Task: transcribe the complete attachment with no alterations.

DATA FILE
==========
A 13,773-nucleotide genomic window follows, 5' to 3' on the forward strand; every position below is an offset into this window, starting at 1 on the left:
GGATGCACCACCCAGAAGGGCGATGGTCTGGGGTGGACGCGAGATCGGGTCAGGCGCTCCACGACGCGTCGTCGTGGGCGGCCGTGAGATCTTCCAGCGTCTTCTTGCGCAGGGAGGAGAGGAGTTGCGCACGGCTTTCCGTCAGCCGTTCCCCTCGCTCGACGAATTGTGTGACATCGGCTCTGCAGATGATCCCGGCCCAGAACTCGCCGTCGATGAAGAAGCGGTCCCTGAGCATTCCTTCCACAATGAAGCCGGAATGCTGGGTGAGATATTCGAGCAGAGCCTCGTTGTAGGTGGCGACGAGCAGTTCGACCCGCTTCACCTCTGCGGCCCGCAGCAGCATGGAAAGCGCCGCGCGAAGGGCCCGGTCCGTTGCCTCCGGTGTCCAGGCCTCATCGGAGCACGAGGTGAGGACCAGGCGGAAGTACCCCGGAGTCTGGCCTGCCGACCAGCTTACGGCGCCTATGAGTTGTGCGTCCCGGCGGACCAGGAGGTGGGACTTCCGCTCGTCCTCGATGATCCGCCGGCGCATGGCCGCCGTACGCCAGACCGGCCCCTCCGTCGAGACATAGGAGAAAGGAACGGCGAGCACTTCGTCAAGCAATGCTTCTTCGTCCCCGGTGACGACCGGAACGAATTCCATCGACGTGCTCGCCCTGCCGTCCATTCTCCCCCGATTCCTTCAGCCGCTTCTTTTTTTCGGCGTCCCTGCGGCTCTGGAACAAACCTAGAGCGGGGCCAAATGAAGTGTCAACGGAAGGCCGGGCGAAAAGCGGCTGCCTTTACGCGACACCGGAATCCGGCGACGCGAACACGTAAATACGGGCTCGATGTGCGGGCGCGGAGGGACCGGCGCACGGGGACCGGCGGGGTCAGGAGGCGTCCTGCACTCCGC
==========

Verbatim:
A 13,773-nucleotide genomic window follows, 5' to 3' on the forward strand; every position below is an offset into this window, starting at 1 on the left:
GGATGCACCACCCAGAAGGGCGATGGTCTGGGGTGGACGCGAGATCGGGTCAGGCGCTCCACGACGCGTCGTCGTGGGCGGCCGTGAGATCTTCCAGCGTCTTCTTGCGCAGGGAGGAGAGGAGTTGCGCACGGCTTTCCGTCAGCCGTTCCCCTCGCTCGACGAATTGTGTGACATCGGCTCTGCAGATGATCCCGGCCCAGAACTCGCCGTCGATGAAGAAGCGGTCCCTGAGCATTCCTTCCACAATGAAGCCGGAATGCTGGGTGAGATATTCGAGCAGAGCCTCGTTGTAGGTGGCGACGAGCAGTTCGACCCGCTTCACCTCTGCGGCCCGCAGCAGCATGGAAAGCGCCGCGCGAAGGGCCCGGTCCGTTGCCTCCGGTGTCCAGGCCTCATCGGAGCACGAGGTGAGGACCAGGCGGAAGTACCCCGGAGTCTGGCCTGCCGACCAGCTTACGGCGCCTATGAGTTGTGCGTCCCGGCGGACCAGGAGGTGGGACTTCCGCTCGTCCTCGATGATCCGCCGGCGCATGGCCGCCGTACGCCAGACCGGCCCCTCCGTCGAGACATAGGAGAAAGGAACGGCGAGCACTTCGTCAAGCAATGCTTCTTCGTCCCCGGTGACGACCGGAACGAATTCCATCGACGTGCTCGCCCTGCCGTCCATTCTCCCCCGATTCCTTCAGCCGCTTCTTTTTTTCGGCGTCCCTGCGGCTCTGGAACAAACCTAGAGCGGGGCCAAATGAAGTGTCAACGGAAGGCCGGGCGAAAAGCGGCTGCCTTTACGCGACACCGGAATCCGGCGACGCGAACACGTAAATACGGGCTCGATGTGCGGGCGCGGAGGGACCGGCGCACGGGGACCGGCGGGGTCAGGAGGCGTCCTGCACTCCGC